Scrubber strategy pays off for Rosyth - Zeebrugge route

Route is in profit for the first time, thanks in no small measure to the use of cheaper fuels.

Image credit:

Updated on 08 Mar 2016 09:42 GMT

DFDS Group reports that the Rosyth - Zeebrugge route is in profit for the first time, thanks in no small measure to its recent investment in scrubber technology, which means its vessels are now allowed to burn cheaper intermediate fuel oil (IFO) despite the introduction of tougher legislation on sulphur limits in marine fuel requiring the use of more expensive distillates.

"The stricter EU legislation on sulphur, introduced in 2015, and the associated additional costs jeopardised the future of the route," the company explained. "In consultation with the Scottish Government, DFDS and the port of Rosyth therefore decided to invest 6 million euros in the route. The investment included a scrubber installation on board the ship, fuel optimisation and improved infrastructure in the Scottish terminal."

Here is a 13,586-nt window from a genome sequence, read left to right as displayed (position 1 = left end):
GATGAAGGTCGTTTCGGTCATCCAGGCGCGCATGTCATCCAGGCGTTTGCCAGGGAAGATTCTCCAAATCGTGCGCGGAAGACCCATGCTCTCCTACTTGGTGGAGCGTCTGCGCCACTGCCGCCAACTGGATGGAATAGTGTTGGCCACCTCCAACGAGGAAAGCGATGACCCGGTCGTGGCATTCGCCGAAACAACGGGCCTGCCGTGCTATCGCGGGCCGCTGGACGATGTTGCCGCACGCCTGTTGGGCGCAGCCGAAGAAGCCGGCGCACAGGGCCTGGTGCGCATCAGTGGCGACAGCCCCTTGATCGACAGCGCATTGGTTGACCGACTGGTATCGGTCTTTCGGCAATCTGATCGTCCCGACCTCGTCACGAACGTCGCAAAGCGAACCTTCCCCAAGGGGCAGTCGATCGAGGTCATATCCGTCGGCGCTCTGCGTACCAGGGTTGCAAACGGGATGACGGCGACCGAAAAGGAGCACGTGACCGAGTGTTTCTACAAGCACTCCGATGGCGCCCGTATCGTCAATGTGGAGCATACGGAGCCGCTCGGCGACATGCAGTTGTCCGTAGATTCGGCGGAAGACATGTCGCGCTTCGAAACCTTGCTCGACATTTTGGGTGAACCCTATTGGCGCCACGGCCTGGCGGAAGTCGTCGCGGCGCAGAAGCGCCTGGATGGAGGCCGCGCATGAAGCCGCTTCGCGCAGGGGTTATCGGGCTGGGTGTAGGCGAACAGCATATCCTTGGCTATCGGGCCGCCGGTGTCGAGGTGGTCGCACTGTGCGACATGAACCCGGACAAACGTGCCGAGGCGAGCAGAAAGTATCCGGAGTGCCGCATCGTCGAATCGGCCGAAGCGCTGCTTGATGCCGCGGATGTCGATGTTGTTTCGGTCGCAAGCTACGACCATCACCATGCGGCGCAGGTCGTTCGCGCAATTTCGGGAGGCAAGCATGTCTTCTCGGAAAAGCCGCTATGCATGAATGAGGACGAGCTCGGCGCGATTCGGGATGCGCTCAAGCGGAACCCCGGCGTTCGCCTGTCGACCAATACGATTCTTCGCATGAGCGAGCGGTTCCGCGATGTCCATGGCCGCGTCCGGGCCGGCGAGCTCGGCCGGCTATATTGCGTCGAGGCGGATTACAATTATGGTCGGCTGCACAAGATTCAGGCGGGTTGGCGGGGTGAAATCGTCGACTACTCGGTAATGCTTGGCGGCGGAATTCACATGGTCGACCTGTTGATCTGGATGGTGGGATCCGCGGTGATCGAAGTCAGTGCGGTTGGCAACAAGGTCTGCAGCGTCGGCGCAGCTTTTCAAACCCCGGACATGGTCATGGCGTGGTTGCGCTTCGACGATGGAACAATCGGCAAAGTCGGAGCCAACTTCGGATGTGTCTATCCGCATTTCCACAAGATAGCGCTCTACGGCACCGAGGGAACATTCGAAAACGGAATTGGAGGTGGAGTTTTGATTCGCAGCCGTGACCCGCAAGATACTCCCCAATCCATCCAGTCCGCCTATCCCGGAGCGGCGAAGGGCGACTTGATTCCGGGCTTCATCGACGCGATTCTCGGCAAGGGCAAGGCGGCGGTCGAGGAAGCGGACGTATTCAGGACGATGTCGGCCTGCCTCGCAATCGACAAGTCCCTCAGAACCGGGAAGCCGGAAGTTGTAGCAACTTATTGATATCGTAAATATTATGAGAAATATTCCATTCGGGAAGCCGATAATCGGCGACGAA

Tougher limits on the sulphur content of marine fuels (0.1 percent) in Emissions Control Areas (ECAs), which entered into force in January 2015, means that only vessels with an exhaust gas cleaning system - also known as a scrubber - installed are permitted to use fuels with a sulphur content above 0.1 percent.

In its 2015 annual report, DFDS explained "With effect from 1 January 2015, a new set of rules limited the allowed sulphur content in ship's fuel to 0.1% from the previous limit of 1.0% in SECAs (Sulphur Emission Control Areas). These areas include the Baltic Sea, the North Sea and the English Channel, all primary market areas of DFDS. The transition to the new rules went smoothly as there was widespread acceptance among market participants of the new, more environmentally friendly regime. In addition, the transition to the more expensive MGO fuel (marine gas oil) was mitigated by the drop in the oil price that started in 2014 and continued in 2015."

On its scrubber strategy, DFDS said: "By the end of 2015, DFDS had installed 17 scrubbers totalling an investment of DKK 568m. A scrubber installation removes sulphur dioxide from ships' exhaust gases and thus allows for the use of lower cost fuels with a higher sulphur content. Due to the price spread between MGO and lower cost fuels, the financial return target of the scrubber strategy was achieved in 2015."

Image: MS King of Scandinavia, a DFDS Seaways vessel